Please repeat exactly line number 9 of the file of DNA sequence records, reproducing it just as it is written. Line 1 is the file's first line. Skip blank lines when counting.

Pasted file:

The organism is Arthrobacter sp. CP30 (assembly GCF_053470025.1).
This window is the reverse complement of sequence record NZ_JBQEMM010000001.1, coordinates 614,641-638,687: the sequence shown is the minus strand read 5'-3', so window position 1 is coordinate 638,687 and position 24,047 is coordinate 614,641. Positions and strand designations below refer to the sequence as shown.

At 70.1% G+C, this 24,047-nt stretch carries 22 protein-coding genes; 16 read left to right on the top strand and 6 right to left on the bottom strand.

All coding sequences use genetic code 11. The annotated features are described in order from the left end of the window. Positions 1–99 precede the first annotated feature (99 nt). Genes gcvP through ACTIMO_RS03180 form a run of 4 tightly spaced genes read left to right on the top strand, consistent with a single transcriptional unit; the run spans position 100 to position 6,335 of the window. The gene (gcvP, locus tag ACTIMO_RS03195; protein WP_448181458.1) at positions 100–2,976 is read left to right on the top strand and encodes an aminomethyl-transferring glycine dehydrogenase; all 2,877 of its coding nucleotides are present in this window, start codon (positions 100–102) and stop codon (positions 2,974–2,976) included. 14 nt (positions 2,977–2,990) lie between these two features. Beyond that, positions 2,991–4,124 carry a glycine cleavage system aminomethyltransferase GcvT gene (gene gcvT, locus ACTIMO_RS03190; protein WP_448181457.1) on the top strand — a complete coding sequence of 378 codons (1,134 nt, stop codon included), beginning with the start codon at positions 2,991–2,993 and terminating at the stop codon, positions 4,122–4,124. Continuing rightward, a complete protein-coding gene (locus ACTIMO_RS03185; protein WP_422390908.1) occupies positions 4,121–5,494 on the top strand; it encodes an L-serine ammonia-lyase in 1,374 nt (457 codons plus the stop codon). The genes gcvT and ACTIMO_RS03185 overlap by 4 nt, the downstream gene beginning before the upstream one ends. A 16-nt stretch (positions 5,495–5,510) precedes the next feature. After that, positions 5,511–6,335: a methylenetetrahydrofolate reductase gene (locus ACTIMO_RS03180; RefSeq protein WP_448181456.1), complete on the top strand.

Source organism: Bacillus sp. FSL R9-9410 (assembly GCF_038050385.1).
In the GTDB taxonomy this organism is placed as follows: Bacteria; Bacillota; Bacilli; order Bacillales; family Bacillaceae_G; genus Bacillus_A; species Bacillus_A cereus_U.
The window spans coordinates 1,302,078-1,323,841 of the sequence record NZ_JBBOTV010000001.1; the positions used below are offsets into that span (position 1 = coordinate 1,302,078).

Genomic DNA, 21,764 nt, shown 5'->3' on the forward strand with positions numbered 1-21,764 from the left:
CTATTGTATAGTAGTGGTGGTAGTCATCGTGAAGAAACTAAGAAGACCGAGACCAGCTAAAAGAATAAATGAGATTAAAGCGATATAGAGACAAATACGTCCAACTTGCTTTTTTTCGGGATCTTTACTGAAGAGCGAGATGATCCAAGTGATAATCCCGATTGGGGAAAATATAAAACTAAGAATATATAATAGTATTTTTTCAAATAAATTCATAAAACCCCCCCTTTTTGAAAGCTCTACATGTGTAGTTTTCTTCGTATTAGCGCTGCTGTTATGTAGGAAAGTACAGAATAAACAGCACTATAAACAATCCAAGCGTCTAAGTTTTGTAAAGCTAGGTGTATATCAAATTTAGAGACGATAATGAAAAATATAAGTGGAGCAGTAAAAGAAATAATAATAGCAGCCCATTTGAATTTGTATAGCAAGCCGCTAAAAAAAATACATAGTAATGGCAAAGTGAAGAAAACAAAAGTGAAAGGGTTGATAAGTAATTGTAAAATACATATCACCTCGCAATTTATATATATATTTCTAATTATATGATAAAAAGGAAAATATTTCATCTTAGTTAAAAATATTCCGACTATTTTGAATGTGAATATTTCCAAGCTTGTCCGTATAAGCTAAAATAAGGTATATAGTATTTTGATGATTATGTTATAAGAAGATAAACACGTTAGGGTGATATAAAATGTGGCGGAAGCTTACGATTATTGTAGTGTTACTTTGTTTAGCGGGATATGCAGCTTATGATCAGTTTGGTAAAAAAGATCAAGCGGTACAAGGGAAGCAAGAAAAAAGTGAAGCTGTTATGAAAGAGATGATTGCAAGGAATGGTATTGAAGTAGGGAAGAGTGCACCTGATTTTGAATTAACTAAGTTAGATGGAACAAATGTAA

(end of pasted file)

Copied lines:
CTATTGTATAGTAGTGGTGGTAGTCATCGTGAAGAAACTAAGAAGACCGAGACCAGCTAAAAGAATAAATGAGATTAAAGCGATATAGAGACAAATACGTCCAACTTGCTTTTTTTCGGGATCTTTACTGAAGAGCGAGATGATCCAAGTGATAATCCCGATTGGGGAAAATATAAAACTAAGAATATATAATAGTATTTTTTCAAATAAATTCATAAAACCCCCCCTTTTTGAAAGCTCTACATGTGTAGTTTTCTTCGTATTAGCGCTGCTGTTATGTAGGAAAGTACAGAATAAACAGCACTATAAACAATCCAAGCGTCTAAGTTTTGTAAAGCTAGGTGTATATCAAATTTAGAGACGATAATGAAAAATATAAGTGGAGCAGTAAAAGAAATAATAATAGCAGCCCATTTGAATTTGTATAGCAAGCCGCTAAAAAAAATACATAGTAATGGCAAAGTGAAGAAAACAAAAGTGAAAGGGTTGATAAGTAATTGTAAAATACATATCACCTCGCAATTTATATATATATTTCTAATTATATGATAAAAAGGAAAATATTTCATCTTAGTTAAAAATATTCCGACTATTTTGAATGTGAATATTTCCAAGCTTGTCCGTATAAGCTAAAATAAGGTATATAGTATTTTGATGATTATGTTATAAGAAGATAAACACGTTAGGGTGATATAAAATGTGGCGGAAGCTTACGATTATTGTAGTGTTACTTTGTTTAGCGGGATATGCAGCTTATGATCAGTTTGGTAAAAAAGATCAAGCGGTACAAGGGAAGCAAGAAAAAAGTGAAGCTGTTATGAAAGAGATGATTGCAAGGAATGGTATTGAAGTAGGGAAGAGTGCACCTGATTTTGAATTAACTAAGTTAGATGGAACAAATGTAA